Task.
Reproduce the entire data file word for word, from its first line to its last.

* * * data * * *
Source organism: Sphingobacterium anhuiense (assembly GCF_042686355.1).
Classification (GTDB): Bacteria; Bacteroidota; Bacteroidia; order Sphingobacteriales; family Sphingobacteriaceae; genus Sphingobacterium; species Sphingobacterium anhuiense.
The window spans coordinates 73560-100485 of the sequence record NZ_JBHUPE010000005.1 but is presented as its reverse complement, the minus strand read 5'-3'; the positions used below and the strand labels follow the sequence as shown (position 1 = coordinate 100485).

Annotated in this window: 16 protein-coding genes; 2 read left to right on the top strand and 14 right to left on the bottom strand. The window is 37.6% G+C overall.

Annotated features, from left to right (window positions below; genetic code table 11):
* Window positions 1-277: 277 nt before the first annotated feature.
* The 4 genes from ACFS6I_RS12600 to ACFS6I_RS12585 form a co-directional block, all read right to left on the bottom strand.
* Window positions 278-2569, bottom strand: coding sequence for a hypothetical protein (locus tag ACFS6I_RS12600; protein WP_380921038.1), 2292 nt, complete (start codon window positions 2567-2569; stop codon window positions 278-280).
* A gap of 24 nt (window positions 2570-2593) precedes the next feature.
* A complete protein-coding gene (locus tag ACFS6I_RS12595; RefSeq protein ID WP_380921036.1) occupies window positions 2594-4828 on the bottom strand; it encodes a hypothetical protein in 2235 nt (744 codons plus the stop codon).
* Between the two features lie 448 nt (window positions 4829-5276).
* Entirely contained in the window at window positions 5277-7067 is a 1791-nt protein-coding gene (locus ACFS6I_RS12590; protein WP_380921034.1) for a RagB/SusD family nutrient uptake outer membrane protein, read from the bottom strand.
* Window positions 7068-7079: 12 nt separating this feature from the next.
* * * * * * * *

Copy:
Source organism: Sphingobacterium anhuiense (assembly GCF_042686355.1).
Classification (GTDB): Bacteria; Bacteroidota; Bacteroidia; order Sphingobacteriales; family Sphingobacteriaceae; genus Sphingobacterium; species Sphingobacterium anhuiense.
The window spans coordinates 73560-100485 of the sequence record NZ_JBHUPE010000005.1 but is presented as its reverse complement, the minus strand read 5'-3'; the positions used below and the strand labels follow the sequence as shown (position 1 = coordinate 100485).

Annotated in this window: 16 protein-coding genes; 2 read left to right on the top strand and 14 right to left on the bottom strand. The window is 37.6% G+C overall.

Annotated features, from left to right (window positions below; genetic code table 11):
* Window positions 1-277: 277 nt before the first annotated feature.
* The 4 genes from ACFS6I_RS12600 to ACFS6I_RS12585 form a co-directional block, all read right to left on the bottom strand.
* Window positions 278-2569, bottom strand: coding sequence for a hypothetical protein (locus tag ACFS6I_RS12600; protein WP_380921038.1), 2292 nt, complete (start codon window positions 2567-2569; stop codon window positions 278-280).
* A gap of 24 nt (window positions 2570-2593) precedes the next feature.
* A complete protein-coding gene (locus tag ACFS6I_RS12595; RefSeq protein ID WP_380921036.1) occupies window positions 2594-4828 on the bottom strand; it encodes a hypothetical protein in 2235 nt (744 codons plus the stop codon).
* Between the two features lie 448 nt (window positions 4829-5276).
* Entirely contained in the window at window positions 5277-7067 is a 1791-nt protein-coding gene (locus ACFS6I_RS12590; protein WP_380921034.1) for a RagB/SusD family nutrient uptake outer membrane protein, read from the bottom strand.
* Window positions 7068-7079: 12 nt separating this feature from the next.